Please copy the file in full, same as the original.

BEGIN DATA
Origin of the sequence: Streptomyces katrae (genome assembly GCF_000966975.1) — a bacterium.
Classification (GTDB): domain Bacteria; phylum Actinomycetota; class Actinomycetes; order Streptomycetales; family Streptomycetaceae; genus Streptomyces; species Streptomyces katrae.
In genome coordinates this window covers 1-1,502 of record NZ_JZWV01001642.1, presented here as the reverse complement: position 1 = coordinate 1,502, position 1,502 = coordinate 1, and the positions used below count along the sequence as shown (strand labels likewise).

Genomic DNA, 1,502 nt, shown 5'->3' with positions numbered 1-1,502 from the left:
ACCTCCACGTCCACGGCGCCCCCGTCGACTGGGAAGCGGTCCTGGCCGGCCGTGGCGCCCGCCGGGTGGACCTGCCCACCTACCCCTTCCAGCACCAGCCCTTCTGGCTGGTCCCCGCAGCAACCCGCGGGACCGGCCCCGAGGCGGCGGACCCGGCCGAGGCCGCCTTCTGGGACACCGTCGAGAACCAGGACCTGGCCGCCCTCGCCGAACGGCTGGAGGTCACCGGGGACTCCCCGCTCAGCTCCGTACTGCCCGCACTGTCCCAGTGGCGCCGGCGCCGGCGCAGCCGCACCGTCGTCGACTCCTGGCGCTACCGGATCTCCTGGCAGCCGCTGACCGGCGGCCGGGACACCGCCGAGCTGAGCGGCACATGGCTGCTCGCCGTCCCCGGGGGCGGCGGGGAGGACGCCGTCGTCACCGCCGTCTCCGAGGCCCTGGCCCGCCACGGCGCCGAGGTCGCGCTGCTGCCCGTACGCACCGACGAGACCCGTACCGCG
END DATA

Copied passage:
Origin of the sequence: Streptomyces katrae (genome assembly GCF_000966975.1) — a bacterium.
Classification (GTDB): domain Bacteria; phylum Actinomycetota; class Actinomycetes; order Streptomycetales; family Streptomycetaceae; genus Streptomyces; species Streptomyces katrae.
In genome coordinates this window covers 1-1,502 of record NZ_JZWV01001642.1, presented here as the reverse complement: position 1 = coordinate 1,502, position 1,502 = coordinate 1, and the positions used below count along the sequence as shown (strand labels likewise).

Genomic DNA, 1,502 nt, shown 5'->3' with positions numbered 1-1,502 from the left:
ACCTCCACGTCCACGGCGCCCCCGTCGACTGGGAAGCGGTCCTGGCCGGCCGTGGCGCCCGCCGGGTGGACCTGCCCACCTACCCCTTCCAGCACCAGCCCTTCTGGCTGGTCCCCGCAGCAACCCGCGGGACCGGCCCCGAGGCGGCGGACCCGGCCGAGGCCGCCTTCTGGGACACCGTCGAGAACCAGGACCTGGCCGCCCTCGCCGAACGGCTGGAGGTCACCGGGGACTCCCCGCTCAGCTCCGTACTGCCCGCACTGTCCCAGTGGCGCCGGCGCCGGCGCAGCCGCACCGTCGTCGACTCCTGGCGCTACCGGATCTCCTGGCAGCCGCTGACCGGCGGCCGGGACACCGCCGAGCTGAGCGGCACATGGCTGCTCGCCGTCCCCGGGGGCGGCGGGGAGGACGCCGTCGTCACCGCCGTCTCCGAGGCCCTGGCCCGCCACGGCGCCGAGGTCGCGCTGCTGCCCGTACGCACCGACGAGACCCGTACCGCG